- Shopping Bag ( 0 items )
Posted July 26, 2009
Having worked in the juvenile justice system, I was looking forward to an insider's journal and insights into the children who are involved in the system and the people who work with them. This book is an uneven and, ultimately, unsatisfactory look at both. For unknown reasons, the author gives a false name for the institution at which he worked, although any one who lives in Washington state knows which institution he is writing about. It detracts from being able to take this book seriously, as does his glossary,note section (much of which is just references to entries in his journal) and, even worse, his "cast of characters".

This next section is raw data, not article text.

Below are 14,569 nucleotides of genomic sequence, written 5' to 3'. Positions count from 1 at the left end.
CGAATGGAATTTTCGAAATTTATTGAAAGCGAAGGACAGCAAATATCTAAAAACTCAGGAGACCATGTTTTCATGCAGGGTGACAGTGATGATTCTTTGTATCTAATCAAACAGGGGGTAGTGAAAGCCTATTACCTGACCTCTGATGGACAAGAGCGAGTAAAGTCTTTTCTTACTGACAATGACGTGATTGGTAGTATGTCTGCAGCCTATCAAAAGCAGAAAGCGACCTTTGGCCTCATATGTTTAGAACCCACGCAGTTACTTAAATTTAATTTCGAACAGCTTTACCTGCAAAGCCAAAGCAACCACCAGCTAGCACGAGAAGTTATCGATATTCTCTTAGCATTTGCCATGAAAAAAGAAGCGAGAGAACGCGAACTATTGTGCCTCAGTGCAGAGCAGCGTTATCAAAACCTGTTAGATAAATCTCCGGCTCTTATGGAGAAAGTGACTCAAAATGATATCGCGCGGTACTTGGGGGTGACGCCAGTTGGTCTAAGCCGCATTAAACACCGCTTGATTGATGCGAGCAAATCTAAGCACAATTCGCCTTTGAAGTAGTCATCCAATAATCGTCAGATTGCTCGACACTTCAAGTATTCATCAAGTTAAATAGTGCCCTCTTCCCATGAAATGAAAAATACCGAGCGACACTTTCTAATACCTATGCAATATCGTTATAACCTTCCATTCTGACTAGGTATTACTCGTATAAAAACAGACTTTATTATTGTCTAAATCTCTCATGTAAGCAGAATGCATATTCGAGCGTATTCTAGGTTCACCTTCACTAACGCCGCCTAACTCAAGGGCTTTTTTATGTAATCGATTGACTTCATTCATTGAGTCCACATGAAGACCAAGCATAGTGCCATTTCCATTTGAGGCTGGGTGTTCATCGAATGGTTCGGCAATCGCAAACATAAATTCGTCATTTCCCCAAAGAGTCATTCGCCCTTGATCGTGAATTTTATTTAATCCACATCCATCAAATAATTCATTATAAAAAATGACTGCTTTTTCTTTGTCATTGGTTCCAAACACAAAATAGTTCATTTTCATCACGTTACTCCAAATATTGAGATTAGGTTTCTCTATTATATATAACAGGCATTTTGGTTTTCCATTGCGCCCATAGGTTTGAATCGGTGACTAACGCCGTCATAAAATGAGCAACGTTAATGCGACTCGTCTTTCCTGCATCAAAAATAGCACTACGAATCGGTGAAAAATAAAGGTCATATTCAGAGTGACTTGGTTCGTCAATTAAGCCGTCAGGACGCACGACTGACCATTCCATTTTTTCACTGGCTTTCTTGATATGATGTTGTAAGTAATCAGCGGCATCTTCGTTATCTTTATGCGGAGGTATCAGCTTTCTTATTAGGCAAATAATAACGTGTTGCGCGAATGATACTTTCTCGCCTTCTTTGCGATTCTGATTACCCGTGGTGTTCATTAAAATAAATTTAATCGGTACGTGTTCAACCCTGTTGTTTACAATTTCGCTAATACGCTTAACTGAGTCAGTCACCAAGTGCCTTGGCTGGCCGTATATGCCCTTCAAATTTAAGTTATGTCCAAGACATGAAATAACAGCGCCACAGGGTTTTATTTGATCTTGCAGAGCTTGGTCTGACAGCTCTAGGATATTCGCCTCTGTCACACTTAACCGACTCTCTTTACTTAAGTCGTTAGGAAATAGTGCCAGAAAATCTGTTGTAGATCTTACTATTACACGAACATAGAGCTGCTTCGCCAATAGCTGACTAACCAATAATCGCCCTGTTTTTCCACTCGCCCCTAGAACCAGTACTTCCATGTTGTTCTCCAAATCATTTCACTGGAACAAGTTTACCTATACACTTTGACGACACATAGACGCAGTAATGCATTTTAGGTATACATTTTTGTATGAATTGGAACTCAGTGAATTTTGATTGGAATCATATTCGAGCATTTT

He does do a good job of pointing out the failings of our juvenile justice institutions, including describing uninterested staff, petty bureaucratic internicine fighting, and M.D.'s and PhD's who don't have a clue about the kids they are supposed to be helping. It is stunning that DSHS would hire him, an anthropologist, to work with these kids. And that he would stay there for almost 15 years.
I found this book self-indulgent and depressing. It is nothing greater than notes jotted on an ongoing basis in his journal and then shared with all of us. No great insight; yes, there is some compassion but it is more of a shared trauma than anything else. I do not recommend this book.